St. Petersburg Travel Guide
Called the "Venice of the North," St. Petersburg gave birth Russian ballet and literature. It's also a beautiful city, with intricate palaces, bridges, and canals. While it may not be as vibrant as it once was as the country's capital, there's no shortage of exciting things to do in St. Petersburg.
The Mariinsky Theatre is the home of the world-renowned Kirov Ballet and Opera company; tour the building or buy tickets to a performance.
The Leningrad Zoo, in Alexander Park, is not only the sole zoo in the city, but it's the second largest zoo in all of Russia. It's a great family outing.
The Winter Palace, open to the public as part of the State Hermitage Museum since 1917, reflects centuries' worth of architecture and Old World glamour.
Located near the Summer Palace of Peter the Great, the Summer Garden is filled with rare flowers. If your image of Russia is a snow-bound land, a trip to the Summer Garden will change your mind entirely.
Stay up until 2 a.m. to watch the drawbridges open along the Neva River.
Take tea at a teahouse or luxury hotel.
If you want to link to another destination, ride the Trans-Siberian Railroad.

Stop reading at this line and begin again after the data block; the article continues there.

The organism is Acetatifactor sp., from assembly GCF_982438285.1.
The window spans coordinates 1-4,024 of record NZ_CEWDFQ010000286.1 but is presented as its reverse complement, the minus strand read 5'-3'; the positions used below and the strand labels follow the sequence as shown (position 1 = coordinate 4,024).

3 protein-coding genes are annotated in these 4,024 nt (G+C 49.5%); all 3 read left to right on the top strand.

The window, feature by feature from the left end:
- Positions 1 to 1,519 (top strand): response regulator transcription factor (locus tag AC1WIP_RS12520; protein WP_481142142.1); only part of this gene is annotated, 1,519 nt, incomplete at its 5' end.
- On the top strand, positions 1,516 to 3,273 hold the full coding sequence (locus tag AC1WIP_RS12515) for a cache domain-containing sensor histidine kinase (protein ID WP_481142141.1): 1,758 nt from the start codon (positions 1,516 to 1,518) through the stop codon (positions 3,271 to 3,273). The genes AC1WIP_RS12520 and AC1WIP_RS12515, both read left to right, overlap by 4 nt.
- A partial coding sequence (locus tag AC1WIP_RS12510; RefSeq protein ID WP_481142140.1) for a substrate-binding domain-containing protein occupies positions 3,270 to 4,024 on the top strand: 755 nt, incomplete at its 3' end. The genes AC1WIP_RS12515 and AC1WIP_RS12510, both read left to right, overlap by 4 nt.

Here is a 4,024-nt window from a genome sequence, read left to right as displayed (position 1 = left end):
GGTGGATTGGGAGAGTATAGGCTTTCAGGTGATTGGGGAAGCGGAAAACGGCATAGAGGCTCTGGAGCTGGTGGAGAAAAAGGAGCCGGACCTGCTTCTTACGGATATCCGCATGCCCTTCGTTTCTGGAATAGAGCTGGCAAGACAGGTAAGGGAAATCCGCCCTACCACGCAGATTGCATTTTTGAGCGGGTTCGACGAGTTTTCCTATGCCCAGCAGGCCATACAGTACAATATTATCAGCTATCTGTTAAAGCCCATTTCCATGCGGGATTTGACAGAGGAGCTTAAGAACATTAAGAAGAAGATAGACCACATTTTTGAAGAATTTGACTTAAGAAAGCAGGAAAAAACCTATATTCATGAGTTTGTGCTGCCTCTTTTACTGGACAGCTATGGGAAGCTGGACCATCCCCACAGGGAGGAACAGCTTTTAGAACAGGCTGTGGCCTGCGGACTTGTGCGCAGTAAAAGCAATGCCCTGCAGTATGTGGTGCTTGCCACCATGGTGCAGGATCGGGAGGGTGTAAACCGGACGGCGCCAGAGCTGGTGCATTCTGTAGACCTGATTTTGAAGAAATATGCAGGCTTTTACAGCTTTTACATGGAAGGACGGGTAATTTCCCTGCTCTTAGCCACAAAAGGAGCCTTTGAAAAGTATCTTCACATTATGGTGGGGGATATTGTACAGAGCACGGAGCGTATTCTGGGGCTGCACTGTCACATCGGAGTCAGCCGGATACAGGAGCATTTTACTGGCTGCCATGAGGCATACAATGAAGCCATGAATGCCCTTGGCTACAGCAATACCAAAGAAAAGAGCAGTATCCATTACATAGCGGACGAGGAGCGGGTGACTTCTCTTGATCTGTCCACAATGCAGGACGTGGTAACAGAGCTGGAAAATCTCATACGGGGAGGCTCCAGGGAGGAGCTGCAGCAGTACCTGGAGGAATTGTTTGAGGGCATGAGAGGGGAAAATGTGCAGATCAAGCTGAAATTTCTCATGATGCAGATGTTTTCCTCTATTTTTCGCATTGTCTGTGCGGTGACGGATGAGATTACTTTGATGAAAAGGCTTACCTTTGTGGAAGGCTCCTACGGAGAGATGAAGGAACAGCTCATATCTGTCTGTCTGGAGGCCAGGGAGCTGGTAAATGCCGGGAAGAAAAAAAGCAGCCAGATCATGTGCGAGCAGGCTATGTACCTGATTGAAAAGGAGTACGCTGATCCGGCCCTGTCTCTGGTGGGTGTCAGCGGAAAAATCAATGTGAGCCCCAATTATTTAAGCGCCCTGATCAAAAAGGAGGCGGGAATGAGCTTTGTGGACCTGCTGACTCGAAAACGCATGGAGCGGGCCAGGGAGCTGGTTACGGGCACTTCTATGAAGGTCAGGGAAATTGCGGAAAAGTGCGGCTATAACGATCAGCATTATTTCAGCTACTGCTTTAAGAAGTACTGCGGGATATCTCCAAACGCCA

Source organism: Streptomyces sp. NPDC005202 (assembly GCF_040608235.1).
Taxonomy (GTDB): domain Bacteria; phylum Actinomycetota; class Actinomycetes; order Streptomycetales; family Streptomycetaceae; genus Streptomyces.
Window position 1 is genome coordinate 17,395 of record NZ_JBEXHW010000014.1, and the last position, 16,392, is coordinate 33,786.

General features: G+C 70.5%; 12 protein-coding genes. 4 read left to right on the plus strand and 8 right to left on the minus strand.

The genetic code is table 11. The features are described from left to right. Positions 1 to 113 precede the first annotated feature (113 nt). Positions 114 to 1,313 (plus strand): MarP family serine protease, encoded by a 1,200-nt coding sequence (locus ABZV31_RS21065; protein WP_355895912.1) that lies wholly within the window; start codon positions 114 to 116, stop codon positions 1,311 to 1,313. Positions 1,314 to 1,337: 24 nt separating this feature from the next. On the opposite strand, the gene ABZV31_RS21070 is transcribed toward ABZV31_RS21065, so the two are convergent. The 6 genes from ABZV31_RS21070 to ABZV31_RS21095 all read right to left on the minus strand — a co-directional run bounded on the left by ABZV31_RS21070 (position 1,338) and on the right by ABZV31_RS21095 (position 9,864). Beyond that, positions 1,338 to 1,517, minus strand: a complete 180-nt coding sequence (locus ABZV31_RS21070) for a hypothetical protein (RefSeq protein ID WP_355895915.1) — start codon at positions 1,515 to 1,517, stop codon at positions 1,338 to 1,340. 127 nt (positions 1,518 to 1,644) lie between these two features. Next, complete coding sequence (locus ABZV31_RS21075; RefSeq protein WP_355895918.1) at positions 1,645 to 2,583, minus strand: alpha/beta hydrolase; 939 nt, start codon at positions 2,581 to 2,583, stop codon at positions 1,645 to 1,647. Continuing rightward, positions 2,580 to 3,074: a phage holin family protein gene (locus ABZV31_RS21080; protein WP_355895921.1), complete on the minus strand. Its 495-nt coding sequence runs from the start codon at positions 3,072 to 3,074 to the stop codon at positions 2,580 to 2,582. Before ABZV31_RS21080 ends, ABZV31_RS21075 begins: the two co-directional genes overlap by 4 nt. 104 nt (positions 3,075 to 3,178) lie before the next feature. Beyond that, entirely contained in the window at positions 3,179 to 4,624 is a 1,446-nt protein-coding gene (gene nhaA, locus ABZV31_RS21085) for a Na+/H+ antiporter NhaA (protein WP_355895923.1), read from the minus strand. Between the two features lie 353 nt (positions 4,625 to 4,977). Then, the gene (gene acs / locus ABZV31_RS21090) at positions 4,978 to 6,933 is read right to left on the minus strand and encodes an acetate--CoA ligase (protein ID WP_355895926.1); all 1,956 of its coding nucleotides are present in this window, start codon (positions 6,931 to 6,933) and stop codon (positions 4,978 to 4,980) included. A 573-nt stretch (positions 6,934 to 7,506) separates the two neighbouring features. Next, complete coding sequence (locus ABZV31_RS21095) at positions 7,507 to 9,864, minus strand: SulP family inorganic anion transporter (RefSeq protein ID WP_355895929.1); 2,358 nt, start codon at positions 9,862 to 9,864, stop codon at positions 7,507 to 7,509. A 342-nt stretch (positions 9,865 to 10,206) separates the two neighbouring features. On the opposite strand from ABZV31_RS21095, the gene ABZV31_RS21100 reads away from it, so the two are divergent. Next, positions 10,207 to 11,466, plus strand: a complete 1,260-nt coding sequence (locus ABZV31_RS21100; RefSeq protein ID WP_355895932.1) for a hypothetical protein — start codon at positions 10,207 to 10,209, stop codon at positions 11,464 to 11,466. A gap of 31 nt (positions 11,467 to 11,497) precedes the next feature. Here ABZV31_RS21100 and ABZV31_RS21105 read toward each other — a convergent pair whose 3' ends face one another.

Built in 1733 and capped with a distinctive golden needle, the 400-plus-foot spire is a landmark of the Petersburg skyline. It's also a mausoleum for Russia's royal family, containing the remains of every czar from Peter the Great on.
The chocolate-toned, candlelit subterranean hangout on the Moika Canal is a fine place for Earl Grey during the day or stiffer drinks at night (absinthe is on the menu). Cherished by expats, it's got a distinctly bohemian air.
Climb the 250 steps to the colonnade surrounding the gilt dome for 360-degree views of the city. Then descend to the spectacularly lit cathedral, a breathtaking space of gold-embossed arches and soaring malachite pilasters.
Explore the evolution of Russian and Western applied arts from the 16th through the early 20th centuries.
Founded by the royal family in 1744, the china here is literally fit for a czar.
This world-class museum is not to be missed, but where to start, with more than 350 rooms?Skip the lines by buying tickets online, then hit the highlights. Room 214: a diminutive duo of sublime Madonna paintings by Da Vinci, in one of the palace's most ornate chambers.
Well-priced caviar, vodka, and pickled herring are among the offerings at this gourmet food market, housed in a newly restored 1903 Art Nouveau building. It's the only grocer in town with antique bronze lamps and intricately patterned painted windows.
Housed in the Mikhailovsky Palace, the Russian works here—which include 6,000 religious icons—makes an interesting complement to the Hermitage's foreign treasures. Liszt and Berlioz gave private concerts in the impressive White Column Hall, a music parlor dating from the 1820's.
Keep quiet! Don't drink! Work harder! Clean up on bossy Soviet-era propaganda posters at this bookstore that also stocks English translations of the ultimate Petersburg tale, Crime and Punishment.